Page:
July 20, 1969. “That’s one small step for a man, one giant leap for mankind.”
Man walked on the moon for the first time. Many are too young and were not around when the historical milestone occurred but for others the day stands out as a moment in history that made America the leader in the space race.
The first astronaut to step onto the moon was Neil Armstrong who died in 2012 at age 82. His companion astronaut was Buzz Aldrin, now 84. Michael Collins, now 83, manned the spaceship while Armstrong and Aldrin participated in the space walk. Both will be at Kennedy Space Center Monday for a ceremony to commemorate the anniversary.
Aldrin asked the question, “Where were you?” because, as he said on his video, he was out of town when it happened (see Buzz Aldrin: Where were you when I walked on moon?):
“I consider myself a global statesman for space,” Aldrin says in a YouTube video. “So I spend most of my time traveling the country and the world to remind people what NASA and our space program have accomplished, and what is still in our future at Mars. I feel we need to remind the world about the Apollo missions and that we can still do impossible things.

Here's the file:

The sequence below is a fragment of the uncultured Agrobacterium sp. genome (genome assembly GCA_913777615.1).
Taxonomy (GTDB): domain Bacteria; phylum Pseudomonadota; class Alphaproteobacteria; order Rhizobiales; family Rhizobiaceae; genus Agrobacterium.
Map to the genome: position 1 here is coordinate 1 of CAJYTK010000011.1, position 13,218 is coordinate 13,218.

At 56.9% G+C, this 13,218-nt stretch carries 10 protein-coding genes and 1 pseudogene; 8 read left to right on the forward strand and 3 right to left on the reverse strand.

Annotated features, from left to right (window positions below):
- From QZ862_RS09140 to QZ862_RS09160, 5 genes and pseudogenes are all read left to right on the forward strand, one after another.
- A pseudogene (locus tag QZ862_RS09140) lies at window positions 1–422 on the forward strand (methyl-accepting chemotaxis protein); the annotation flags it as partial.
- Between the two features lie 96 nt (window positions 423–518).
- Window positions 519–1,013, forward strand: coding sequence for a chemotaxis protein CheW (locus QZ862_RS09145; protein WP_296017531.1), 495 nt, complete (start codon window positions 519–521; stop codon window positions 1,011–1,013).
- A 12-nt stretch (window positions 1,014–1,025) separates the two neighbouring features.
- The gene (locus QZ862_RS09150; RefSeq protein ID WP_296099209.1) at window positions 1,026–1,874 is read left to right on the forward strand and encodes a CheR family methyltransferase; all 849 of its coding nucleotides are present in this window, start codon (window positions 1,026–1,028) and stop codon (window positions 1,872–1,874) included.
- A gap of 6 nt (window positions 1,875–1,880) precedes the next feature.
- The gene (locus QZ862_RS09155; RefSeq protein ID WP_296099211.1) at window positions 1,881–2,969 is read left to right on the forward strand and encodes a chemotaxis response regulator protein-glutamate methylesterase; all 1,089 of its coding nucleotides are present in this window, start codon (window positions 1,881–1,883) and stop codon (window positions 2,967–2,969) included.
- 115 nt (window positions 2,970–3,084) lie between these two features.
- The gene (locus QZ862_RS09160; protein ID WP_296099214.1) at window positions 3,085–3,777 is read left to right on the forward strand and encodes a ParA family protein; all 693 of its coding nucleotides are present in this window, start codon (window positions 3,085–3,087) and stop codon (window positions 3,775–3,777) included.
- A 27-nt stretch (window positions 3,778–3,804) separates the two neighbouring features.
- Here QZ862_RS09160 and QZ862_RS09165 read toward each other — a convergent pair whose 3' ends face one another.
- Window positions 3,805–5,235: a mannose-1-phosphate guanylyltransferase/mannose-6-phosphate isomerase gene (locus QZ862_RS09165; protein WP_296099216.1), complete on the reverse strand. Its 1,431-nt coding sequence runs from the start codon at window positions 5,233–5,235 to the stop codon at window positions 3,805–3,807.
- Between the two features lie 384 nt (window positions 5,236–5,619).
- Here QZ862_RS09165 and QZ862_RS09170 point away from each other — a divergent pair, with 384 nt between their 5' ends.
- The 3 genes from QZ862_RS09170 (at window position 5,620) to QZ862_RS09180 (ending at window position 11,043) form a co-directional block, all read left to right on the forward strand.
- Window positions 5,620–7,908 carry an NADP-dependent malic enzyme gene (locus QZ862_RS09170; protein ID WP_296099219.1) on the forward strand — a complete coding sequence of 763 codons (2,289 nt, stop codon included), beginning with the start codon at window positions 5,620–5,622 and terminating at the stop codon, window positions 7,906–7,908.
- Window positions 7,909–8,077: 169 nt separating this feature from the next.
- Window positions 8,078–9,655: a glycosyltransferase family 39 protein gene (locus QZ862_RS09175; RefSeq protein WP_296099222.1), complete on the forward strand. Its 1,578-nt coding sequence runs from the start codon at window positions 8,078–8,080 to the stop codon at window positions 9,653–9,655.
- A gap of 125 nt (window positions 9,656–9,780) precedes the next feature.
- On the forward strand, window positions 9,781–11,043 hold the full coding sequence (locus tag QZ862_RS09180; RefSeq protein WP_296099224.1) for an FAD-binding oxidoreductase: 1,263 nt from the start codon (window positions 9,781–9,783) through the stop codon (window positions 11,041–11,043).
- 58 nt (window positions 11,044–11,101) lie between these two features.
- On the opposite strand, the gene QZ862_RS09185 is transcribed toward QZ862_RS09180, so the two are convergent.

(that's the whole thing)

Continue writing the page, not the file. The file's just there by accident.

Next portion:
“The whole world celebrated our moon landing. But we missed the whole thing because we were out of town. So now I invite you to share with me — and the world — your story or your family’s story of where you were on July 20th, 1969. Or feel free to tell me how the Apollo missions inspired you.”
Responses have poured in from around the world. Some are names we recognize — actors Tom Hanks, John Travolta, Louis Gossett, and Tim Allen … singers Pharrell Williams and Bryan Adams … London Mayor Boris Johnson, chef Wolfgang Puck, Senator Marco Rubio, sportscaster Vin Scully, TV host Stephen Colbert, first American woman to walk in space Kathy Sullivan — and other are scientists, public figures, and everyday people like you and me.
Aldrin, who reportedly kept the stories in a black notebook in the past, is now using social media to record them: @TheRealBuzz on Twitter and Facebook. Share your story using #Apollo45 and become part of history.
July 20, 1969 … a day that will live on in American history.